Rabbi Tzvi Porath of Ohr Kodesh Congregation in Chevy Chase was ready for his 25th anniversary celebration. He had received commemorative messages from world leaders: "congratulations" from President Carter, admiration from President Ephraim Katzir of Israel, "Mazel tov" from Vice President Walter Mondale.

The program was printed for the festivities beginning Nov. 23. As luck would have it, they would include "Rabbi Porath's 1,000th bar mitzvah," on Parshat Vayishlach the Sabbath on which the story of Jacob is read - the same biblical story read at his first bar mitzvah 25 years ago.

David Freyman, Porath's first bar mitzvah and son of the temple's founder, was scheduled to make a special presentation.

But chance dictated a change in the program.

"A man came in the week before to give a name to his granddaughter. In talking with him, it developed that he had never been formally bar-mitzvahed," recounted the rabbi, his head turning to reveal the yarmulke hidden behind a crown of gray hair.

Porath was afraid the man might change hismind so he immediately scheduled a Torah honor, the core of the bar mitzvah ceremony. The main became the rabbi's 1,000th bar mitzvah.

Asked by he didn't postpone the ceremony so that his celebration would remain as planned the rabbi said, "1,001 is just as important as 1,000. After all it is the first of teh second thousand."

Rabbi Porath, 60, known for working 15-hour days has spent most of his time with individual congregation members "from birth to death to help them in leading a life according to Jewish law."

When he came to them in 1952, they wre called the Montgomery County Jewish. They "were moving in many directions, trying to encompass the whole Jewish community. They needed an identity," he said.

In 1956, after a hard fight, and with his encouragement, they became part of the conservative movement. "It was a major turning point in this congregation," he feels.

Conservative congregations require a lot of personal service, he says, because "we have troubles that are solved by keeping in mind our positive approach to Judaism. We accept traditional Judaism as our direction in life. We also recognize the need for change. We try to make our changes within the Jewish tradition."

This is done with the aid of the Committee on Jewish Law and Standards of the Rabbinical Assembly in New York, which provides guidance in matters of Jewish law.

Modern life often most must be synchronized with Jewish tradition he said, but refused to discuss any personal circumstances of congregation members. Most recently, the question involved electric dishwaters.

"In keeping a kosher kitchen, we must separate the milk from the meat dishes. This requires to have two basins and two drainingboards. Does this mean we must also have two electric dishwaters?"

After many phone calls and a New York trip to search through files, the conclusion was arrived at: "If the (dishwater) racks are metal, then the dishwater could be used, provided there is a rinse cycle between (meat and milk dishes). This is a traditional principle in Judaism (brought) up to modern times," he said.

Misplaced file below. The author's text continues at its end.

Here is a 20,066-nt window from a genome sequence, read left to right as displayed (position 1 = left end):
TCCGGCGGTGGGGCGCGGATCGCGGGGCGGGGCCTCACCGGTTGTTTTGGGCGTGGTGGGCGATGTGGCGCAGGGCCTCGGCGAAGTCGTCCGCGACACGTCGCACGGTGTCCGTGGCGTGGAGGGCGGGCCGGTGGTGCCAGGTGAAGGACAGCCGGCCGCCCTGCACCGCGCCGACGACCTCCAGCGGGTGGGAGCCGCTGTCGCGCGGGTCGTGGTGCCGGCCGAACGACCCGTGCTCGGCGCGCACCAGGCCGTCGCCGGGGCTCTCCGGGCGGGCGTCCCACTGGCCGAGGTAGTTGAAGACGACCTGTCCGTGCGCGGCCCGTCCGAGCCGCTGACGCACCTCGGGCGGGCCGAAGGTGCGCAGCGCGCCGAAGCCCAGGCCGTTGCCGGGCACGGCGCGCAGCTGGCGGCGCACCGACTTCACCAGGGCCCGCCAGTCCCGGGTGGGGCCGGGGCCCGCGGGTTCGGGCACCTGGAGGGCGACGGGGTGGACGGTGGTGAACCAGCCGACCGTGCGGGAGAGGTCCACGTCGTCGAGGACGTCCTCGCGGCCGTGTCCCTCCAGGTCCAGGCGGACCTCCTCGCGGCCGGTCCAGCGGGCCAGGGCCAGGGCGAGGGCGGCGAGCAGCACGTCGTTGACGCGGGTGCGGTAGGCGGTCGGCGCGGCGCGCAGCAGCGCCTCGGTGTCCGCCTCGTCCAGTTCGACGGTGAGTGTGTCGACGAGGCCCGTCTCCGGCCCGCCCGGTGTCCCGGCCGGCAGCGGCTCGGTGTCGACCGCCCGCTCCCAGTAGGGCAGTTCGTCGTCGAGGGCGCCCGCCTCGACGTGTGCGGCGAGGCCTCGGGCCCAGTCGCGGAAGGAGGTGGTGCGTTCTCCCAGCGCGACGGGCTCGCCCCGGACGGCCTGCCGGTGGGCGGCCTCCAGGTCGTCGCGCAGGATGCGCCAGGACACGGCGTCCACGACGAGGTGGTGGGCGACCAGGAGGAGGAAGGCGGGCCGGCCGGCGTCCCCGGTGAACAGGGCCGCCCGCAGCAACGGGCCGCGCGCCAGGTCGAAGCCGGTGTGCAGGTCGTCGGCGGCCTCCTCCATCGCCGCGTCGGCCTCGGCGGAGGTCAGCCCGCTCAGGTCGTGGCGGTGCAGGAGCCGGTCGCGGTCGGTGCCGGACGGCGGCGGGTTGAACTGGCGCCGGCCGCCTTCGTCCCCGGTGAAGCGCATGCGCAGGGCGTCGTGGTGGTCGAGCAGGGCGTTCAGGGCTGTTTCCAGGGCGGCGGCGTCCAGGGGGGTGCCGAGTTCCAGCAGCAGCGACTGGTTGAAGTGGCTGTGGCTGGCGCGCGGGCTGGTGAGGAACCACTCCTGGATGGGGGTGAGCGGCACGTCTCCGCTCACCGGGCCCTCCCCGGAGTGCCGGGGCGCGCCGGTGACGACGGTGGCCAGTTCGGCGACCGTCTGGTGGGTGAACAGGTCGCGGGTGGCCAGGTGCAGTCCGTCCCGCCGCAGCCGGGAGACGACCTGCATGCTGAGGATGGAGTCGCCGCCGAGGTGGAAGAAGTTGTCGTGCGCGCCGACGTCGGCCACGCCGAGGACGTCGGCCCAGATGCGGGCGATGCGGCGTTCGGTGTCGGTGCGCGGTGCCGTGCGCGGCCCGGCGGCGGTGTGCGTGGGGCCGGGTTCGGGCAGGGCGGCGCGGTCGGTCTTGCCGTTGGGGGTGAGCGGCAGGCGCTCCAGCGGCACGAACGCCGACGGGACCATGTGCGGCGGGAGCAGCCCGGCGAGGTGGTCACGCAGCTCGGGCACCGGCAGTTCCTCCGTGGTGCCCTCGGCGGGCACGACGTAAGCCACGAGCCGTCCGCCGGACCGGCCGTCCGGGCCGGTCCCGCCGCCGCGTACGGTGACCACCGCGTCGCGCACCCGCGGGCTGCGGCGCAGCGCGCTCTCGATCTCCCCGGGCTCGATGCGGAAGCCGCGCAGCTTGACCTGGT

A 16th generation rabbi, Porath was born in Palestine, immigrated with his family to the United States at age 5, and began reading the Talmud, the Hebrew Bible commentary, with his four brothers at age 13. For fun, and to test their knowledge one would push a pin through a word on the top and ask the others what word the pin hit so many pages underneath. This game helped him develop a photographic memory, he said.

The boys received rabbinical training, but only Tzvi (meaning "deer") is now a rabbi. One brother heads Catholic college in Niagara Falls.

Of all the changes in his congregation through the years, his approach to adolescents has had to be altered most often. In the 1950s, he sponsored "cocktail parties" for groups named the Sabres, Tigers and Pirates. In the '70s, he says youth are more dedicated, more curious. The groups have changed from "just a place where young people meet, to meeting for a purpose. They are more searching, they want to find their roots."

His proudest accomplishment is a Jewish day school started 12 years ago with seven students. A new grade was added each year from kindergarten on up. Next year the school will add grade 12.

The Ohr Kodesh chapel, dedicated in 1953, was the first synagogue in Maryland south of Baltimore.

The rabbi and Mrs. Porath, whose rabbinical lineage goes back to the 10th century, collect art. This interest is reflected at the temple. Philip Ratner's five stained-glass windows express the theme "holy light" or Ohr Kodesh, the name adopted in 1969 "because a Jewish institution should have a Jewish name." Often, fund raising is accomplished by trading donated original lithographs for contributions.

A man with few hobbies, Porath has recently taken up golf and tennis but he talks of them would great enthusiasm.

He seems most excited when describing his congregation darting back and forth from photo photo in the anniversary exhibit they made for him called, "This is Your Life," Rabbi Porath.

"You must remember." said one congregation member "we are his life."